As other Democratic presidential candidates were consumed Tuesday by confusion over the Iowa caucus results, Michael Bloomberg, who is skipping the early voting states to focus on delegate-rich contests in March and beyond, brought his deep-pocketed campaign to Philadelphia.
After spending Monday in California and Tuesday morning in Michigan, the billionaire former mayor of New York City drew an enthusiastic crowd of more than 1,000 people inside the National Constitution Center Tuesday evening.
Bloomberg’s message was simple: I can unite the Democratic Party and defeat President Trump.
“I’m the un-Trump,” he said as supporters wearing white “PA for MIKE” T-shirts waved campaign signs behind him. “He breaks promises. I keep them. He divides people. I unite them. He’s a climate denier. I’m an engineer. I actually believe in science, imagine that!”
In his 10 weeks since launching his campaign, Bloomberg has pitched himself as a moderate alternative to the likes of senators Bernie Sanders and Elizabeth Warren — and a candidate with virtually unlimited resources to spend against Trump, who delivered his third State of the Union address Tuesday on the eve of an expected impeachment acquittal.
Bloomberg has already poured more than $200 million of his personal fortune into the race, including roughly $10 million for a single Super Bowl commercial.
Hoping to capitalize on the turmoil in Iowa, he authorized his campaign team on Tuesday to boost his spending on TV and digital ads even further while doubling his field staff.
He appears to be winning some converts. Young voter Gabby Siwiec attended the rally Tuesday night as a Sanders supporter, but acknowledged she may back Bloomberg for strategic reasons.
“Bernie’s a fun shot in the dark. It’d be nice if maybe he got far enough,” said Siwiec, 22, of Bayonne, New Jersey. “I just don’t think America’s ready for Bernie. I think America might be ready for Bloomberg.”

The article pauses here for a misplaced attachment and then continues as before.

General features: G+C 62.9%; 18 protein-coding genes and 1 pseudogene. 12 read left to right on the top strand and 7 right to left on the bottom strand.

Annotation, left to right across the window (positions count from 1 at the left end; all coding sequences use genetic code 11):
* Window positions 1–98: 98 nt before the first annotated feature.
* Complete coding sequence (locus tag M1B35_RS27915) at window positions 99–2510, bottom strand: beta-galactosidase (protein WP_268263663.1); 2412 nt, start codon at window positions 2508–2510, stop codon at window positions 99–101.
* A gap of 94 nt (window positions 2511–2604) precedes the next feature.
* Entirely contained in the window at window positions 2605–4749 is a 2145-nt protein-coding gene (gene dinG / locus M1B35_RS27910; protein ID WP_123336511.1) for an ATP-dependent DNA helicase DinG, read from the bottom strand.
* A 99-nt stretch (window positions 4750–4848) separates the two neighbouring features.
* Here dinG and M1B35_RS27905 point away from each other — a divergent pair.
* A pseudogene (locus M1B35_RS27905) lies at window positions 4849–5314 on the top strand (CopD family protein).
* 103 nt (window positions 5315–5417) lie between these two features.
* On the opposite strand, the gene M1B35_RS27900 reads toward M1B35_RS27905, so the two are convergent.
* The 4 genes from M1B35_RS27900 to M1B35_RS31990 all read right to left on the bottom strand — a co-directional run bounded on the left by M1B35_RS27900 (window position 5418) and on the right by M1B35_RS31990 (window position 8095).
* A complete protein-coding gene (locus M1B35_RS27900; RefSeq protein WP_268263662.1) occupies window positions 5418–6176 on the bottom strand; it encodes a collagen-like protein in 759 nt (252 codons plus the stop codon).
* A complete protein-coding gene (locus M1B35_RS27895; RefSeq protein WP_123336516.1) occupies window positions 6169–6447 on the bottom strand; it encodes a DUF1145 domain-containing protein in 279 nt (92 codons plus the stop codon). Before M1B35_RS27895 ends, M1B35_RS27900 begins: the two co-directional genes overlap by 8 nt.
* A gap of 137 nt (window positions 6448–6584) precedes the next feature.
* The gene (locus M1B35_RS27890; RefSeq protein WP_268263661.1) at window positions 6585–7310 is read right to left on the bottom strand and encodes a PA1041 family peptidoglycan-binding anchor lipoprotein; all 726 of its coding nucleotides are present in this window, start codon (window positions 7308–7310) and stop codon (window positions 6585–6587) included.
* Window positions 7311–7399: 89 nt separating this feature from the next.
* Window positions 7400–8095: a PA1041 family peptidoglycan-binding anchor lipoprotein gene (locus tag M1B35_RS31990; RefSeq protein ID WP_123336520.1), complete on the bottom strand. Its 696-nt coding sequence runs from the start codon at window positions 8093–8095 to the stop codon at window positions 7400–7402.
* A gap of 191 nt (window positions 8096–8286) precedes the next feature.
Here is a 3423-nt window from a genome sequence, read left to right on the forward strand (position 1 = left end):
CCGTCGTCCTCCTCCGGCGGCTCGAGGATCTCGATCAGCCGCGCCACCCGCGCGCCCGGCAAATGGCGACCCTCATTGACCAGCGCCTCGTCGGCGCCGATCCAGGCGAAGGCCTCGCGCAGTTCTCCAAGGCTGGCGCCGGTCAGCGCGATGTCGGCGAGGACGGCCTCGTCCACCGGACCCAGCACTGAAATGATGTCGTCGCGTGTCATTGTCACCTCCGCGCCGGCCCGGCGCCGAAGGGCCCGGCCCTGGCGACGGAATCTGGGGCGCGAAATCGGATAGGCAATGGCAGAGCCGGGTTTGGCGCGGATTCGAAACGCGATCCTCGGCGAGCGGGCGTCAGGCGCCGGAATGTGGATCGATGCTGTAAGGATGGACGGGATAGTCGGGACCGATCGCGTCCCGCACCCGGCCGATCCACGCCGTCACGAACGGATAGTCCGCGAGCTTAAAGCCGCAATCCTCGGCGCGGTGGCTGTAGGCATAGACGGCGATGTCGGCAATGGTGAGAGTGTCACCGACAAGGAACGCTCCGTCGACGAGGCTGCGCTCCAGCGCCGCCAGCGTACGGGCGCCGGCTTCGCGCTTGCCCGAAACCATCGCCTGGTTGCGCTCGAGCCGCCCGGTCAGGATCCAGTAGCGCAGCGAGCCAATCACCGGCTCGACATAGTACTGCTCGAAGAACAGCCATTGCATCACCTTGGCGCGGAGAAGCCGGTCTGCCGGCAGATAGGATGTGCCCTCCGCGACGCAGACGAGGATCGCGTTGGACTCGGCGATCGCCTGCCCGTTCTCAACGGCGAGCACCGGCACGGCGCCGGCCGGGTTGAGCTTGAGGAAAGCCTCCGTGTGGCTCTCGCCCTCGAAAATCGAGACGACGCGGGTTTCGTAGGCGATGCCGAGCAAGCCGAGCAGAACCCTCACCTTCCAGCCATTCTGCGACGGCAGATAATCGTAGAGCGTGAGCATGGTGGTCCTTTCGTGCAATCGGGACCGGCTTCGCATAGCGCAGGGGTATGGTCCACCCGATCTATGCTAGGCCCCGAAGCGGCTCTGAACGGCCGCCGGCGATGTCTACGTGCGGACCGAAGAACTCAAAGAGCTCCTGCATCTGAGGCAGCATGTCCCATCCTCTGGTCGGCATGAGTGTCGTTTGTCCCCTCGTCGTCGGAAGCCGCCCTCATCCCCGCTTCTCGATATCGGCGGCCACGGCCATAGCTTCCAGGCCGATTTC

Other attendees, like Todd Westby, were more upbeat about Bloomberg.
“Mike strikes me as someone that’s very solutions-based, big on numbers and getting things done and a real positive leader,” said Westby, a Villanova resident who is retired from a career in financial services.
“Mike Bloomberg is one who can bring people together and make a difference in the world,” added Thomas Grant, a Liberian-born entrepreneur who has lived in Delaware for 27 years. “And the humble background from which he came from, I find that to be very interesting and very much similar to someone like me.”
Bloomberg was introduced Tuesday night by former Philadelphia Eagle Dhani Jones, who called the candidate “America’s linebacker,” and former Philadelphia Mayor Michael Nutter, who is the campaign’s national political co-chair as well as a paid consultant.
They riffed on the campaign slogan “Mike will get it done” and highlighted Bloomberg’s record as a businessman, mayor and advocate for causes such as gun-control and the environment.
For a candidate with a reputation for being a bit stiff on the campaign trail, Bloomberg delivered a few zingers Tuesday night. After vowing to name the Flyers mascot Gritty as his vice president, he addressed the “elephant in the room.”
“People ask me, ‘Do you really want a general election between two New York billionaires?’” he said. “To which I say, ‘Who’s the other one?’”
Bloomberg’s national polling average is now around 8% even though he has not appeared in a single debate. That number is below Democratic rivals Joe Biden, Sanders and Warren, but above the likes of Pete Buttigieg, Andrew Yang and Amy Klobuchar.
Bloomberg, who founded the eponymous financial news and data company, has said he is skipping the first four Democratic contests in February — those in Iowa, New Hampshire, Nevada and South Carolina — to focus on the so-called Super Tuesday states and beyond.
Voters in those 14 states, which include California and Texas, will go to the polls on March 3.
Pennsylvania does not hold its primary until April 28, but it’s a key swing state in the general election where the Bloomberg campaign says it wants to invest resources early.
The campaign said it currently has 35 staffers in the state, with plans to scale up to 90 people by the end of February.
Nationally, the campaign says it will have staffers in 40 states and territories by the week’s end.
The Associated Press contributed reporting.